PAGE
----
Judge modifies approval of SPD subpoena for news media footage of protests, stays ruling for three weeks

In a hearing that began Thursday morning, recessed multiple times, and ultimately finished up midday today, Judge Nelson Lee made modifications to his earlier approval of SPD’s subpoena for the footage that several local news media companies took of criminal activity at the May 30 protest and riot.  He then (mostly) stayed that order for 21 days to allow the news companies to appeal his ruling.

In a surprise move at the start of yesterday morning’s hearing, which was called to discuss the logistics of the news companies handing over the footage to SPD, Judge Lee announced that he planned to modify his earlier bench ruling and require the companies to submit the requested materials to him first; he would then postpone his upcoming vacation and review it all personally to decide what, if any, images and video should be turned over the the police department.

That conversation quickly turned awkward as it became clear that the news organizations were likely to appeal Lee’s ruling and ask for a stay, making it unclear when materials would actually be handed over to the court (and whether the judge needed to cancel his vacation after all). The attorneys asked for a brief recess to confer with their clients regarding this new information. That turned into a recess until mid-afternoon, which then became late Friday morning.

Behind the scenes, the judge and the attorneys were debating the finer points of Lee’s written ruling — a process that concluded at this morning’s hearing. There was an interesting question as to whether Judge Lee should be the one reviewing the materials or whether he should appoint a “special master” to do the work under the court’s supervision; SPD’s attorneys pointed out that whoever reviews the material for relevance might end up being called as a witness as any criminal trial where the footage is introduced as evidence. The final ruling leaves open the option for Lee to appoint a special master down the line if he sees fit.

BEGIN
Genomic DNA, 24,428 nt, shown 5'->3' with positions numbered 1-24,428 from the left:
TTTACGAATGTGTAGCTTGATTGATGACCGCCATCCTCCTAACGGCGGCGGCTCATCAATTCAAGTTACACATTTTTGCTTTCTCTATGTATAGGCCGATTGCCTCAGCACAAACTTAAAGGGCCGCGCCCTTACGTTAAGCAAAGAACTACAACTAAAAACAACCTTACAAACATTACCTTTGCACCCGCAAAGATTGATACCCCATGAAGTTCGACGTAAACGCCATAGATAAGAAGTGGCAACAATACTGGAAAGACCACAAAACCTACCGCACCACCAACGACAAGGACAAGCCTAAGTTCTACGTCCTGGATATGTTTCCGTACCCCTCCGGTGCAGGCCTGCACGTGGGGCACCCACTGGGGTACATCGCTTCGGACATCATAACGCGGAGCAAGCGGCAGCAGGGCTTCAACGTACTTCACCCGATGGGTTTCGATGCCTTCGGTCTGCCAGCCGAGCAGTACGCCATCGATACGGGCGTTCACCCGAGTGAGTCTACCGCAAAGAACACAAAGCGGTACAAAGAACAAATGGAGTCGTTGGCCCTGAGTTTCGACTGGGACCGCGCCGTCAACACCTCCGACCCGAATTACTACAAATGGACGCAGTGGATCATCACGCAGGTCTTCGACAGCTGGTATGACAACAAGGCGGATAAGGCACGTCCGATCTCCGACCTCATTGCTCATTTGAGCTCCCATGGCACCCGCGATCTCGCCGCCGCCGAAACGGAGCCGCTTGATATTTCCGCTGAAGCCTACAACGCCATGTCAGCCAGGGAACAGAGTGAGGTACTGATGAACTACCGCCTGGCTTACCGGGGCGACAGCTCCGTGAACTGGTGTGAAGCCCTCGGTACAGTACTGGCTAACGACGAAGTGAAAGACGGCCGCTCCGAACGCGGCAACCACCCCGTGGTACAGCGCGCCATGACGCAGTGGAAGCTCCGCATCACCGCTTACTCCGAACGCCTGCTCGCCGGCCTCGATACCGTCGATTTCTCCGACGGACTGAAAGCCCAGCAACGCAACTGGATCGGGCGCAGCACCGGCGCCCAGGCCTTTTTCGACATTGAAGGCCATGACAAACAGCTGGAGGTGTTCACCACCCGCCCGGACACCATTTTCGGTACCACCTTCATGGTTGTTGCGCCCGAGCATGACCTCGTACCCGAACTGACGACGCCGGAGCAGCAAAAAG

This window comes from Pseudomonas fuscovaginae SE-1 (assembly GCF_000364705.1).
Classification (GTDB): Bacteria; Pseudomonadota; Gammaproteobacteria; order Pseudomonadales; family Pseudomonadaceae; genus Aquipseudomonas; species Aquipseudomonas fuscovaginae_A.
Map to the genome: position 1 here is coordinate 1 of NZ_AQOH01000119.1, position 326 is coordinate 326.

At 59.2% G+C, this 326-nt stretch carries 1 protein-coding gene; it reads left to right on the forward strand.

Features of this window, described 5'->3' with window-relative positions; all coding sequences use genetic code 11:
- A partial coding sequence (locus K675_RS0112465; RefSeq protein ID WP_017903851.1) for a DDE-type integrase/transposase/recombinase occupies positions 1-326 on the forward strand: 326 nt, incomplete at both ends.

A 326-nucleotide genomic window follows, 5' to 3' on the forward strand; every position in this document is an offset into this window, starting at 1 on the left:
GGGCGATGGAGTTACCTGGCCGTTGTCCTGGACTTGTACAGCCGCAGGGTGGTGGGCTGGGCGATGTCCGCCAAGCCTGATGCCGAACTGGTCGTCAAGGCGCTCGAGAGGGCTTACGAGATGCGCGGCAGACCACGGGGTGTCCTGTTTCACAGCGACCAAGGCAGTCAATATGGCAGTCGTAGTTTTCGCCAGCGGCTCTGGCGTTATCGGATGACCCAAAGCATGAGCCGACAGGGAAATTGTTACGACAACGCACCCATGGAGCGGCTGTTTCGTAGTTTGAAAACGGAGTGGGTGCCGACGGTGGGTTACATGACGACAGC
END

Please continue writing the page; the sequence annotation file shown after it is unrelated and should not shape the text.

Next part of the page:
Lee also stayed his own ruling for 21 days, with the assent of both parties, to allow the news companies to appeal his decision. But keeping in mind the urgency of locating the stolen firearms, he directed the news companies to gather and prepare the materials now so that they can be handed over quickly when the stay is lifted. He also made it clear to SPD that during the period that the stay is in place, if the department makes arrests in the investigations it is seeking the footage for, it must notify the court immediately. so it can determine whether the subpoena is still necessary and appropriate.

The Seattle Times, one of the news companies that received the subpoena, confirmed this afternoon that they do intend to appeal Judge Lee’s ruling.

The ruling itself is 35 pages long. Lee took the formal approach, with separate sections for “Findings of Fact” and “Conclusions of Law.” Often that is of little consequence, but it matters more when a case is appealed. Appeals courts don’t hear evidence and testimony; only trial courts (like Lee’s) do. As a result, when an appeals court is reviewing a case, they defer to the trial court judge on the findings of fact unless it’s shown that the judge either made a procedural error in allowing or prohibiting evidence or testimony, or made a clearly erroneous finding. That means everything in Judge Lee’s Findings of Fact section is nearly unassailable on appeal, and the issues raised on appeal will focus on his Conclusions of Law.

In this case, the most salient part of the Conclusions of Law revolve around Washington’s shield law, which has only been tested once before in court. That law allows for a subpoena of news media materials if the information sought is:

  • “highly material and relevant”;
  • “critical or necessary” to the issue;
  • that the government “has exhausted all reasonable and available means” to obtain it from other sources; and
  • that there is a “compelling public interest” in the disclosure.

The news organizations argued that SPD didn’t meet a quantitative threshold for each of these points. The judge, as documented in his findings of fact, found otherwise. Now, with the findings of fact on the record, the news media companies can only ask the appeals court to establish a higher bar, above where the established facts reach. That will be tough, but not impossible.

In the interest of time, Judge Lee asked the media companies to file their appeal quickly, so we shouldn’t have to wait long to see how they choose to argue the case moving forward.

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